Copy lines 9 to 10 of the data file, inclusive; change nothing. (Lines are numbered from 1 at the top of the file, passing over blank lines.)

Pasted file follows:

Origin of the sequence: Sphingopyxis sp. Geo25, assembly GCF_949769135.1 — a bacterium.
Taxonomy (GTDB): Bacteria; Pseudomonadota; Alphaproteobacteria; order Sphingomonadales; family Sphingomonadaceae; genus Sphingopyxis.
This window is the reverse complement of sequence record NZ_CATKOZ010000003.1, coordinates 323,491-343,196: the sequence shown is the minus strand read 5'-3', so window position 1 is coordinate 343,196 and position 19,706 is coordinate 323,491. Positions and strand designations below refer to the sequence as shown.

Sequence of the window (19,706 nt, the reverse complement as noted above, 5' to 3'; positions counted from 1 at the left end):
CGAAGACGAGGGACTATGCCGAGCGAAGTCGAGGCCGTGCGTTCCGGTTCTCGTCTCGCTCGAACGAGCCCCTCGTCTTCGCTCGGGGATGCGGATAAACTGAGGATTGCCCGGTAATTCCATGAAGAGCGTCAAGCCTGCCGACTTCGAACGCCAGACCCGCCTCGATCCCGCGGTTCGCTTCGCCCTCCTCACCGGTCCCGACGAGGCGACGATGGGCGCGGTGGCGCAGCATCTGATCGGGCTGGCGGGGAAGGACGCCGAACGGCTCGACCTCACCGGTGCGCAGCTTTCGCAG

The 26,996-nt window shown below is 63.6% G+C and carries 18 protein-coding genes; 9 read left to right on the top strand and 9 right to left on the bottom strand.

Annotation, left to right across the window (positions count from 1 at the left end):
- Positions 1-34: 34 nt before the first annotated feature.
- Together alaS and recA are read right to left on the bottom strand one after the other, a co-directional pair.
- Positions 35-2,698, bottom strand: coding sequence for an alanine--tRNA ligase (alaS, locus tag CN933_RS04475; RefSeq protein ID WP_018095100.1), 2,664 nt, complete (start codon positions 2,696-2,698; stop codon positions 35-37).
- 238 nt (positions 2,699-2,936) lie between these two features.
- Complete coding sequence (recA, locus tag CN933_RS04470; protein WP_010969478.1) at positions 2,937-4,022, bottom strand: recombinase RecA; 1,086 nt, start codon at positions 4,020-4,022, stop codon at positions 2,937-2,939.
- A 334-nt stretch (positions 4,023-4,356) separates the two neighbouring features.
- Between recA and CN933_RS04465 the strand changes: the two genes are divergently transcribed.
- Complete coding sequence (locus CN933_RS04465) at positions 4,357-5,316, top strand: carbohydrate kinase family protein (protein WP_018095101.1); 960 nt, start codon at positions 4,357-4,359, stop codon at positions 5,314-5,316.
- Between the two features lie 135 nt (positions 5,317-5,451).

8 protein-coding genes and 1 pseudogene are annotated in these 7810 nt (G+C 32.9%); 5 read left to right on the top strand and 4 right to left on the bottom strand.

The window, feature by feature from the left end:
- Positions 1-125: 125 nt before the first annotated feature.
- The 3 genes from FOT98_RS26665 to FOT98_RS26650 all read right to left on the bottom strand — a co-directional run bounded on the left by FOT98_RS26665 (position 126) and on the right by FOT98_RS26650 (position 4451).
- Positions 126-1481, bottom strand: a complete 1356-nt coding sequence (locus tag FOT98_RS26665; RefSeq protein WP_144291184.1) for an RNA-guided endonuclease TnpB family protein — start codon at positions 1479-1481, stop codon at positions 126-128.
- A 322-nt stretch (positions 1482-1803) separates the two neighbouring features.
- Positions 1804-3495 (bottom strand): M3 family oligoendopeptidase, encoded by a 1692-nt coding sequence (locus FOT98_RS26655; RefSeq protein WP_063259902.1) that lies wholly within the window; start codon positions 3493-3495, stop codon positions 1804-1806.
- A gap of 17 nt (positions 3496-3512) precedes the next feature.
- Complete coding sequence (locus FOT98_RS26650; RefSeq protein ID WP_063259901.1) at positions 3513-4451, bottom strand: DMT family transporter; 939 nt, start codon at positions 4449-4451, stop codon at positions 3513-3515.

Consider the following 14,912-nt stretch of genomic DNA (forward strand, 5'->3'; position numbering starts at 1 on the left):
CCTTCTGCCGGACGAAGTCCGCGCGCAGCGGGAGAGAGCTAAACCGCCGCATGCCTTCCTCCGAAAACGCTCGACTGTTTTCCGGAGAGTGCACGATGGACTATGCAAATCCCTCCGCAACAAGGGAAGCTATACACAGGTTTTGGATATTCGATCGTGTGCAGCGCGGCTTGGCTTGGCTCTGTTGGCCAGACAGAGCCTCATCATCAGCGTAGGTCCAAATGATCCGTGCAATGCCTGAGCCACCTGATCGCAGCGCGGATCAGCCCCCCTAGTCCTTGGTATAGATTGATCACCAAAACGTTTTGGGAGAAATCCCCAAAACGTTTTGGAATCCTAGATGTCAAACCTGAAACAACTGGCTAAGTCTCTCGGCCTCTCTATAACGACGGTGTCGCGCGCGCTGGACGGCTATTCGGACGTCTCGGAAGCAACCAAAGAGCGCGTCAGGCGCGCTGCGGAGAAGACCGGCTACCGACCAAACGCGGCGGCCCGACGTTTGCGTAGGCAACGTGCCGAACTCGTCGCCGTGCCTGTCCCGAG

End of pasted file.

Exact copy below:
- Together alaS and recA are read right to left on the bottom strand one after the other, a co-directional pair.
- Positions 35-2,698, bottom strand: coding sequence for an alanine--tRNA ligase (alaS, locus tag CN933_RS04475; RefSeq protein ID WP_018095100.1), 2,664 nt, complete (start codon positions 2,696-2,698; stop codon positions 35-37).